Periods double as taboo. Female students hide feminine products in pockets and bras, fearing judgment from their peers while denormalizing a natural process for women. Others run to the bathrooms hoping for a reprieve, but upon arrival don’t gain the luxury of a free tampon or pad.
The Critical Mass club plans to change these problems. Starting in the 2017 fall semester, board members intend to fully integrate a program that implements free feminine products throughout the campus while simultaneously spreading the word about commonplace menstruation.
“A lot of times, it [funding] is in the budget, but if not, a lot of local women organizations, and we already have a law firm who’s talking to us who’s run by mostly women who are interested in donating money or donating products in general,” senior Gillian Bynum, Critical Mass board member, said. “It actually is looking pretty 100% right now. We’ve got a few fundings lined up, but it looks like it’s going to go through.”
Efforts to get this project up-and-running started earlier in the Spring semester with Bynum and senior Riley Ruchti, two students prepared to work during the school year and over the summer to make a difference.
“What a lot of people don’t realize is that here in developed nations like America, still a lot of girls don’t have access, and because of that a lot of girls have to miss school while they’re on their periods, so it really hinders their education,” Bynum said. “So by providing tampons and pads, we can really open up that access to education and make girls feel more comfortable when they’re on their periods.”
Due to the shame surrounding talk of periods, many students find it difficult to talk to their peers about their own experiences with their monthly cycle and other “girl stuff”.
“Honestly, I don’t like talking about it because of the stigma, but having this [free feminine products] I think would help with me, because I’m part of the problem, and people like me need to realize that it’s not a bad thing, and you can talk about it,” sophomore Allie Haberman, Critical Mass member, said. “I don’t like talking about it, but I think people should be able to.”
On the other hand, the willingness to talk that some girls have gets stifled by the same fear that causes others to keep their mouths shut.
“I think that people should be able to talk about periods more openly, because I do it anyway and it’s kind of awkward because no one else joins in on that, and I think people should feel more comfortable with talking about it,” sophomore Haley Jackson said. “I think that if we just start talking about it more, if you can get with people in a conversation and have it not be awkward, then those other people will have conversations with other people and it’ll spread, and everybody will feel more comfortable with themselves.”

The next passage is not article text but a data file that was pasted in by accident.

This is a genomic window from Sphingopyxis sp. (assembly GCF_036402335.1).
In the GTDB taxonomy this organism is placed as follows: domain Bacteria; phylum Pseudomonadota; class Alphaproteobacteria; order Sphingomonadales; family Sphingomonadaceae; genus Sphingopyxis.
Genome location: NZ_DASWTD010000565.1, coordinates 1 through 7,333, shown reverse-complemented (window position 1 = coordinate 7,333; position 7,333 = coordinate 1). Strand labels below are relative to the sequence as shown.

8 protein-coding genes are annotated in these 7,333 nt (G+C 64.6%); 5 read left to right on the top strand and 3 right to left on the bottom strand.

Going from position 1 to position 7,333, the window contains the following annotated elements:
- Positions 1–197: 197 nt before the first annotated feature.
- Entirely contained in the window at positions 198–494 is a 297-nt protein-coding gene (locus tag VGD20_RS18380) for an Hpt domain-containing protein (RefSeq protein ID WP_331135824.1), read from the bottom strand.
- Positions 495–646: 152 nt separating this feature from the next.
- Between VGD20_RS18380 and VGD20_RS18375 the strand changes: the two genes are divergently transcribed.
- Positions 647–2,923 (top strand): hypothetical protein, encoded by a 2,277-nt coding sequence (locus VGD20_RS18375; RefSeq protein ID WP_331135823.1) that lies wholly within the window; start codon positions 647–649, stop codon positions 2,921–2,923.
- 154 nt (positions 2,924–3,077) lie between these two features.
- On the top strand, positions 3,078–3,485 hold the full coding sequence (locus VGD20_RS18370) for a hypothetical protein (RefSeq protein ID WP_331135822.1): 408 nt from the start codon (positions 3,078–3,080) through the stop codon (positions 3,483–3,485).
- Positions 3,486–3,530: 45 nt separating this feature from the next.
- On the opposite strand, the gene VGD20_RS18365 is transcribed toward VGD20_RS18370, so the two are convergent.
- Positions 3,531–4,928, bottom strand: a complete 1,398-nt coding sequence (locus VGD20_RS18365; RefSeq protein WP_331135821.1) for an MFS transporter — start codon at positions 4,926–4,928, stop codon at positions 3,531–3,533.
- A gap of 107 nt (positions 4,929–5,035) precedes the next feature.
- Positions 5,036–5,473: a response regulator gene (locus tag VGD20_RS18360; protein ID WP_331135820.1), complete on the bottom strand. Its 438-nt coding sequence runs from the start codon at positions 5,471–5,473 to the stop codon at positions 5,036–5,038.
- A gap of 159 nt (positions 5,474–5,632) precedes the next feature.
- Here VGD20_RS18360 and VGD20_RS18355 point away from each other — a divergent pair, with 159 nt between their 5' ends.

Aside from the implementation of feminine product dispensers in bathrooms, the Critical Mass also plans to spread the word through clothing designs in an effort to erase fear of periods.
“If we made shirts, it could just help a girl out,” sophomore Eliana Glenn, Critical Mass member, said. “Like here, have a pad.”
Students agree that the activism and promotion should stay within the student body, however, as including staff members and other adults into the mix might have the opposite of the intended effect.
“I think anything that a school does will make it worse,” Jackson said. “If they did that thing Eliana said, like get a powerpoint and talk about it, that’ll make it even more awkward and worse.”
The Critical Mass stands for change, and that starts with all women accepting themselves and one another, menstrual cycles and all.
“It’s so hard for me not to use strong words in it, but I read a post last night where it talks about how menstruation and the blood for menstruation is the only blood that is not born of violence, but we are the most disgusted by it,” Bynum said. “And that really opened it up to me how it’s just really rude and sexist about how women should be fearful and disgusted by their own bodies when, really, it’s a natural process, and it’s what helps us give life.”
Written by Katie Haberman